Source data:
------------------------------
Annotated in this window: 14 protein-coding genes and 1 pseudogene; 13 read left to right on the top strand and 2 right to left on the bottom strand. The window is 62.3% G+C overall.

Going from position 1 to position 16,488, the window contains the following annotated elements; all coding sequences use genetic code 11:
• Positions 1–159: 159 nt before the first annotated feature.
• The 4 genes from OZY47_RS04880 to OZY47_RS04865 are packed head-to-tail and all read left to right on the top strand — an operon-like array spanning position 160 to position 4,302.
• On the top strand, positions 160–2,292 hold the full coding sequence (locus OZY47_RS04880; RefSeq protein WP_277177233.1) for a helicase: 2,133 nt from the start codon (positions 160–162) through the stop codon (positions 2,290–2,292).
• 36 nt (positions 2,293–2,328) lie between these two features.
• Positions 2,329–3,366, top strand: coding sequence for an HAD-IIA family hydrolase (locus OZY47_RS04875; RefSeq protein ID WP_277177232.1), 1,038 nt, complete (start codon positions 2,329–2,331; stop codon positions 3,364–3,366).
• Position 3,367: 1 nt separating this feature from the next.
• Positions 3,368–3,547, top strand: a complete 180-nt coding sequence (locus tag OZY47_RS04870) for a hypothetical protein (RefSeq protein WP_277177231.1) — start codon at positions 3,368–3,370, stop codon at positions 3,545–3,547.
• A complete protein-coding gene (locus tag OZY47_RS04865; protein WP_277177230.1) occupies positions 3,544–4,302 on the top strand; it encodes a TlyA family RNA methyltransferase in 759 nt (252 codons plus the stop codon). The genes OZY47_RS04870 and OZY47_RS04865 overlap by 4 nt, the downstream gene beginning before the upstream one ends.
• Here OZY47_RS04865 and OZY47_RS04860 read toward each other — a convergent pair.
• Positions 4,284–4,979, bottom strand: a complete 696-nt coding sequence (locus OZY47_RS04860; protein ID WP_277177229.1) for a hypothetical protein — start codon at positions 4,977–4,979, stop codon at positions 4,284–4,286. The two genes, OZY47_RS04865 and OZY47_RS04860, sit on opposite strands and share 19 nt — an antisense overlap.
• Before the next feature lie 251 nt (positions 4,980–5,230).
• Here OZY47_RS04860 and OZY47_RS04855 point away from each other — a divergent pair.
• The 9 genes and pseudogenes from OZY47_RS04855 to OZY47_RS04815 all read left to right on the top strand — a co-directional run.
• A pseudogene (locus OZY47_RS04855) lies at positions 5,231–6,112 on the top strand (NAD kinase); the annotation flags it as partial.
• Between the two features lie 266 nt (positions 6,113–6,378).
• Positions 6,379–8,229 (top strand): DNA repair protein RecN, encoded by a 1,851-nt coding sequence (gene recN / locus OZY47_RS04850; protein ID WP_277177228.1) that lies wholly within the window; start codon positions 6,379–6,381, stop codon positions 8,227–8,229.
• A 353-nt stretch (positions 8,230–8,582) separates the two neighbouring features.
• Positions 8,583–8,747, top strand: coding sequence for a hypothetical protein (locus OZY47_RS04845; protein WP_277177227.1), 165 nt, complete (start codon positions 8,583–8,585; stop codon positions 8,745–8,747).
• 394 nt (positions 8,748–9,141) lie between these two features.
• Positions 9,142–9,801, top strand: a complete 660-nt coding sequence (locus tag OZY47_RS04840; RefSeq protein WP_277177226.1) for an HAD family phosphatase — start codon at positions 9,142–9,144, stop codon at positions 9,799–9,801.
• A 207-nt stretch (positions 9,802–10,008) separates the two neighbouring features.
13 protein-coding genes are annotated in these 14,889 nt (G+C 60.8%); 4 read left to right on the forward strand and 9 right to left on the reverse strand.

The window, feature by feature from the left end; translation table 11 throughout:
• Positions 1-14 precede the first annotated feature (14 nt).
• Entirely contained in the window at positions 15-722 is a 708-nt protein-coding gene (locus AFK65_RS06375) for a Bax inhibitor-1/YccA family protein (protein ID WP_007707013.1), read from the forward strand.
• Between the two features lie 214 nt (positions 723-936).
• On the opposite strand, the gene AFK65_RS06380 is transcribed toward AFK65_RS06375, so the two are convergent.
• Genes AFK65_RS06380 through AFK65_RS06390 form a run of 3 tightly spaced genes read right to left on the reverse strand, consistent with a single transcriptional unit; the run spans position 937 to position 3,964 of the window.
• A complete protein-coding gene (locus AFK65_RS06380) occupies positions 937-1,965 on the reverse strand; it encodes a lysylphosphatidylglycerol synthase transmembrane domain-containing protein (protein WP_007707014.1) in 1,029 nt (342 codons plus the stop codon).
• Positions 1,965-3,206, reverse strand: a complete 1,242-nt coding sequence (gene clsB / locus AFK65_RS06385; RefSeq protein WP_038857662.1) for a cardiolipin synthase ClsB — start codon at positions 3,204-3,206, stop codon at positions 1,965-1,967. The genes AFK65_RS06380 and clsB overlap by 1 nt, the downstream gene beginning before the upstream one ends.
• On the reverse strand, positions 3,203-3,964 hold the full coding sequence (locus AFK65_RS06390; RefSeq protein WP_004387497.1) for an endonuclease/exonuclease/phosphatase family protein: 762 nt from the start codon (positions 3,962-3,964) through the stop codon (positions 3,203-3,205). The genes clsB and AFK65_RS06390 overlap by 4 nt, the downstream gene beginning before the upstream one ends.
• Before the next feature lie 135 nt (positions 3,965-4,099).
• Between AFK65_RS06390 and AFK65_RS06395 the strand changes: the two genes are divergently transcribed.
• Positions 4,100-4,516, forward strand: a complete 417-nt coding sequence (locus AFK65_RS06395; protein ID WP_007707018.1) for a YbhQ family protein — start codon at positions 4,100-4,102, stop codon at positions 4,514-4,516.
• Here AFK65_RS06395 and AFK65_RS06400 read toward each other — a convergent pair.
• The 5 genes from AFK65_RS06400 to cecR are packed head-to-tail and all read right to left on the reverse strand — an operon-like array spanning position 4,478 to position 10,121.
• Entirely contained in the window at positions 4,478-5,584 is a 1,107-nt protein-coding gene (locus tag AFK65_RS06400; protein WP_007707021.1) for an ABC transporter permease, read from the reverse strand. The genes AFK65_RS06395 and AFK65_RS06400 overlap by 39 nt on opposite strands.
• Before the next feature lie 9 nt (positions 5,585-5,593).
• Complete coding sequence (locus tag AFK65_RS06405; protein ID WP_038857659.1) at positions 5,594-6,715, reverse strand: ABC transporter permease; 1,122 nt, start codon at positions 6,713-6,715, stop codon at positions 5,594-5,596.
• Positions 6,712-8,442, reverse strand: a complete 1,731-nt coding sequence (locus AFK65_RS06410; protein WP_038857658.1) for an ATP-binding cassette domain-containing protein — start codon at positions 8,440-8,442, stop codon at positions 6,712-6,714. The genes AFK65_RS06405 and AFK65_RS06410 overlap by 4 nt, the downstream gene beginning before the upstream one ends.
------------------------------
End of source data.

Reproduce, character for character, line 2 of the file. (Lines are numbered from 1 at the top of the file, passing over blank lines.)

Going from position 1 to position 16,488, the window contains the following annotated elements; all coding sequences use genetic code 11: